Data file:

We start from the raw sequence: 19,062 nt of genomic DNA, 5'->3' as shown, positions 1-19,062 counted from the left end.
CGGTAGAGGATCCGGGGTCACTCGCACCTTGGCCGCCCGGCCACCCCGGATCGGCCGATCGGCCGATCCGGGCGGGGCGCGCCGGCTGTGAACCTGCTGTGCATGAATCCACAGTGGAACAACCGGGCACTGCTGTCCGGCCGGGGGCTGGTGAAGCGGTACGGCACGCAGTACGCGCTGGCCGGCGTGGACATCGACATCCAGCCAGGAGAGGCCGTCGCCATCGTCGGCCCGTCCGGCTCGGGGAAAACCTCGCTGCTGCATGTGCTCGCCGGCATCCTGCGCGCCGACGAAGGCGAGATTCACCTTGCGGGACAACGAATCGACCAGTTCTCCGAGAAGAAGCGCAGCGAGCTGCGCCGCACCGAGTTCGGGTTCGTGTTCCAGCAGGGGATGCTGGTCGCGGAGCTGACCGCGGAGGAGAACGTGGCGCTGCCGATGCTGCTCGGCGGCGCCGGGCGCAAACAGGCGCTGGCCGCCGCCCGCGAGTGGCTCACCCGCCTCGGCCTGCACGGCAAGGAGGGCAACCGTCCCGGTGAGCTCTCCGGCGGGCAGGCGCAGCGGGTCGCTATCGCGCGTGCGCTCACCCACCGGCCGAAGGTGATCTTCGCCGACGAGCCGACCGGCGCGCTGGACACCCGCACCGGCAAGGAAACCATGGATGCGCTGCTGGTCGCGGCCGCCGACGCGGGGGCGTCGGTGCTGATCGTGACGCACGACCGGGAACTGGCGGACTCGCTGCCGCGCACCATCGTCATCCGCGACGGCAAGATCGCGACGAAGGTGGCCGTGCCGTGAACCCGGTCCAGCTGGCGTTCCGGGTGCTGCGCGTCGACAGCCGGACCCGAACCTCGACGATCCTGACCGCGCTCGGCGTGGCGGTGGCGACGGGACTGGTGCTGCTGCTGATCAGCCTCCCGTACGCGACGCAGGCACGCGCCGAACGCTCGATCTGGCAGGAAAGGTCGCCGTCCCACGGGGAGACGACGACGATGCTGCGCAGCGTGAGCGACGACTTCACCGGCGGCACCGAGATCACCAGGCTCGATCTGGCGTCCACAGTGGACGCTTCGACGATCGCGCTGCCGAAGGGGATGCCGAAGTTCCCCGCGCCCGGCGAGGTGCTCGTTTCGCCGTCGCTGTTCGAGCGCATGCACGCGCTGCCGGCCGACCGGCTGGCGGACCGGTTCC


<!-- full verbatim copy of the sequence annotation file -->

We start from the raw sequence: 19,062 nt of genomic DNA, 5'->3' as shown, positions 1-19,062 counted from the left end.
CGGTAGAGGATCCGGGGTCACTCGCACCTTGGCCGCCCGGCCACCCCGGATCGGCCGATCGGCCGATCCGGGCGGGGCGCGCCGGCTGTGAACCTGCTGTGCATGAATCCACAGTGGAACAACCGGGCACTGCTGTCCGGCCGGGGGCTGGTGAAGCGGTACGGCACGCAGTACGCGCTGGCCGGCGTGGACATCGACATCCAGCCAGGAGAGGCCGTCGCCATCGTCGGCCCGTCCGGCTCGGGGAAAACCTCGCTGCTGCATGTGCTCGCCGGCATCCTGCGCGCCGACGAAGGCGAGATTCACCTTGCGGGACAACGAATCGACCAGTTCTCCGAGAAGAAGCGCAGCGAGCTGCGCCGCACCGAGTTCGGGTTCGTGTTCCAGCAGGGGATGCTGGTCGCGGAGCTGACCGCGGAGGAGAACGTGGCGCTGCCGATGCTGCTCGGCGGCGCCGGGCGCAAACAGGCGCTGGCCGCCGCCCGCGAGTGGCTCACCCGCCTCGGCCTGCACGGCAAGGAGGGCAACCGTCCCGGTGAGCTCTCCGGCGGGCAGGCGCAGCGGGTCGCTATCGCGCGTGCGCTCACCCACCGGCCGAAGGTGATCTTCGCCGACGAGCCGACCGGCGCGCTGGACACCCGCACCGGCAAGGAAACCATGGATGCGCTGCTGGTCGCGGCCGCCGACGCGGGGGCGTCGGTGCTGATCGTGACGCACGACCGGGAACTGGCGGACTCGCTGCCGCGCACCATCGTCATCCGCGACGGCAAGATCGCGACGAAGGTGGCCGTGCCGTGAACCCGGTCCAGCTGGCGTTCCGGGTGCTGCGCGTCGACAGCCGGACCCGAACCTCGACGATCCTGACCGCGCTCGGCGTGGCGGTGGCGACGGGACTGGTGCTGCTGCTGATCAGCCTCCCGTACGCGACGCAGGCACGCGCCGAACGCTCGATCTGGCAGGAAAGGTCGCCGTCCCACGGGGAGACGACGACGATGCTGCGCAGCGTGAGCGACGACTTCACCGGCGGCACCGAGATCACCAGGCTCGATCTGGCGTCCACAGTGGACGCTTCGACGATCGCGCTGCCGAAGGGGATGCCGAAGTTCCCCGCGCCCGGCGAGGTGCTCGTTTCGCCGTCGCTGTTCGAGCGCATGCACGCGCTGCCGGCCGACCGGCTGGCGGACCGGTTCC